When teaching the spike spike approach the coach should ask players to focus on the footwork first without even worrying about other parts (yet). The coach focuses solely on the footwork at first.
Then when the footwork has been learned, the coach asks players to focus on connecting the arm usage with the footwork, etc, etc.
The same concept can be applied for more experienced players when practicing for example attacking.
First, we teach an outside hitter to hit a line swing the line and repeat it one after another.
Secondly, we teach outside hitter to swing angle – then to use the block then to swing after the own pass.
The list of skills continues on and on. I.e. we can vary the speed of the set (high set, shoot), etc.
Why is that?
All the volleyball skills are learned through repetition.
All the different volleyball skills need different motor skills.
For example right side hitting is different from the left side hitting. If the player is only practicing left side hitting, s/he will never become a skilled right side hitter.
Or if players only practice hitting angle, they wont learn to hit the line.
It helps players to learn the volleyball skills effectively when repeating the specific skill over and over again.
Does this make players like robots?
No, it makes them completely the opposite, very creative players.
Each spike differs slightly from the other spikes. Once players learn all those slightly different motor skills, players are able to use them all in the game and become very creative players.
They become players who are able to adjust and use different approaches and swings naturally in the game.
They are not forced to one kind of approach or one kind of a swing anymore.
On this page we just scratched the surface a little bit. You find much more information and drills examples in other pages.
Next: Learning Technical Volleyball Skills
How to Pass? How to Set? How to Spike? How to Serve?
After basic position and shuffling have been learned players are ready for volleyball drills, which teach the technical volleyball skills – passing and setting to begin with.
Volleyball Mini-games to Improve Volleyball Skills
You can use volleyball mini-games to improve technical volleyball skills. Mini-games are one way to make volleyball skills training more fun and exciting.
Read more about Mini-games in “How to Play Volleyball”-section.
Why Developing Skills is Important in Volleyball?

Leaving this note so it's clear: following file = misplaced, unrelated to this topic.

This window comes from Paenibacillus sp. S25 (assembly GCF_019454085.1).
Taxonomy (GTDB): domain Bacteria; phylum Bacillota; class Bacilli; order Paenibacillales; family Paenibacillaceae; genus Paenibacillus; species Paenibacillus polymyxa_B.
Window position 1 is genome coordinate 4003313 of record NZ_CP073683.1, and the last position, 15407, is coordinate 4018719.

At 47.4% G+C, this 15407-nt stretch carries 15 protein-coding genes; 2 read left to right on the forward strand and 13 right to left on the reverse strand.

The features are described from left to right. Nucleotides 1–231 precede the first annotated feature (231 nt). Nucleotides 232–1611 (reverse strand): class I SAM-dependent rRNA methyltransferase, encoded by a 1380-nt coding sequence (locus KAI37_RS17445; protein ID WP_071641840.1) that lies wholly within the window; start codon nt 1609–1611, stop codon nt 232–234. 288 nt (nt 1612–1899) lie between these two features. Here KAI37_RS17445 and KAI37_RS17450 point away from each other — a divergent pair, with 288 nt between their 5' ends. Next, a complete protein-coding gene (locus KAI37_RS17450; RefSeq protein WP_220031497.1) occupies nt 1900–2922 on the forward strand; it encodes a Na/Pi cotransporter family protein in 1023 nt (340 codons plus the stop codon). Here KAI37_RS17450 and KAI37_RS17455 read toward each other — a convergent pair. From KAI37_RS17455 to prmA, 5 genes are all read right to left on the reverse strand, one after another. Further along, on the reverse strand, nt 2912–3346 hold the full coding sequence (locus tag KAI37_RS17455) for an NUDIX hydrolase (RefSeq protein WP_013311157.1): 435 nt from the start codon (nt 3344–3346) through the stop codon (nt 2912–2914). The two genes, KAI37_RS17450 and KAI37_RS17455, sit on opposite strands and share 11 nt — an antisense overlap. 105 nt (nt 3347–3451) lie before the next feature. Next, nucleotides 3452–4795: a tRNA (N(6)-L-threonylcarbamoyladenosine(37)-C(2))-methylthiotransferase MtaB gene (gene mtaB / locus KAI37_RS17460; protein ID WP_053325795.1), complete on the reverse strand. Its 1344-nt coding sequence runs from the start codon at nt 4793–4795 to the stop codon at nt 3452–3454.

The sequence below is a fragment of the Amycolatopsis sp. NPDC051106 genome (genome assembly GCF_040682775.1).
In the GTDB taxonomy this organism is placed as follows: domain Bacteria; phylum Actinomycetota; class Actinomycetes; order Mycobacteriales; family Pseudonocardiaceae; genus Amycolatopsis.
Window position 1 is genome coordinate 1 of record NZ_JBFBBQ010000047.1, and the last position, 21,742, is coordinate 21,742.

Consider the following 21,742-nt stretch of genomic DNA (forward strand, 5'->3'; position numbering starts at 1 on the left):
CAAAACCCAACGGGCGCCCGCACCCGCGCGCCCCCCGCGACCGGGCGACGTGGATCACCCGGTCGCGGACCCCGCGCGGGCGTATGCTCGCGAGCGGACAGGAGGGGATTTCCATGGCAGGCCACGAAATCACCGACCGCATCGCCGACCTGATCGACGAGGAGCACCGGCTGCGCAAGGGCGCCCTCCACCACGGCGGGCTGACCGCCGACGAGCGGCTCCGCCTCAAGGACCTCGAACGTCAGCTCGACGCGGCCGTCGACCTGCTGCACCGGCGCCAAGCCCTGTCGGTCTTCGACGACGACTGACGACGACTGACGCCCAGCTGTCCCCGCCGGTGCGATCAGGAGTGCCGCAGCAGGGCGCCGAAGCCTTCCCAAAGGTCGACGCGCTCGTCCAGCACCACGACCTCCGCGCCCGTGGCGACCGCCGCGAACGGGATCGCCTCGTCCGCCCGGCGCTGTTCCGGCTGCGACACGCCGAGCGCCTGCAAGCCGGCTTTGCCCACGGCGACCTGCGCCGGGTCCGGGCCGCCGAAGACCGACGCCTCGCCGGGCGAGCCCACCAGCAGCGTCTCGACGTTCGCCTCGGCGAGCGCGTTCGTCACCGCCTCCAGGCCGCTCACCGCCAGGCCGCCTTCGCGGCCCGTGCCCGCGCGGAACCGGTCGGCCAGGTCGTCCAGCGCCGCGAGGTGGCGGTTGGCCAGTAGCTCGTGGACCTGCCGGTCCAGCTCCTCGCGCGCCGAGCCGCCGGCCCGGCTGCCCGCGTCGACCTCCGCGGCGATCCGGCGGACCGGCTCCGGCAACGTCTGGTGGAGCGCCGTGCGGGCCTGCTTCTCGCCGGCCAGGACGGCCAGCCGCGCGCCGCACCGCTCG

Learning volleyball skills is the single most important thing in volleyball.
How to Learn Volleyball Skills Properly?
Beginning volleyball players may find volleyball very challenging since volleyball skills could be difficult to learn – harder than in other ball games.
Learning basic volleyball skills takes lots of patience and countless repetitions. Players simply need to do tons of repetitions to learn the skills properly, which makes volleyball training challenging also for the coaches.
How to Keep Volleyball Skills Training Interesting?
There is a challenge for the coaches to keep drills interesting and players motivated – and avoid long monotonous, repeating drills. In the pages we present few ideas how to make skills training and continuous repetitions more fun for the players.
Volleyball Skills Training from Beginners to Pros
Often technical skills training is associated with beginning volleyball players, but top level volleyball players also spend lots of practice time to hone technical skills.
Often technical drills for top level players are more complex, but you may see them do the very basics also. It is a very common sight to see professional caliber players to sharpen passing skills by passing the ball after another in practice.
The same principles of learning – i.e. repetition of a specific skill- apply to beginners as well as more experienced players.
Next: Learning Volleyball Strategies with Game-like Drills
While improving basic volleyball techniques it is also important to start learning about tactical side of volleyball, in other words volleyball strategies.
Game-like drills, which mimic the game closely help players to transfer their skills to the game – also give the coach opportunity to teach volleyball strategies for the players.
Credits to volleyballadvisor.com for such a great article!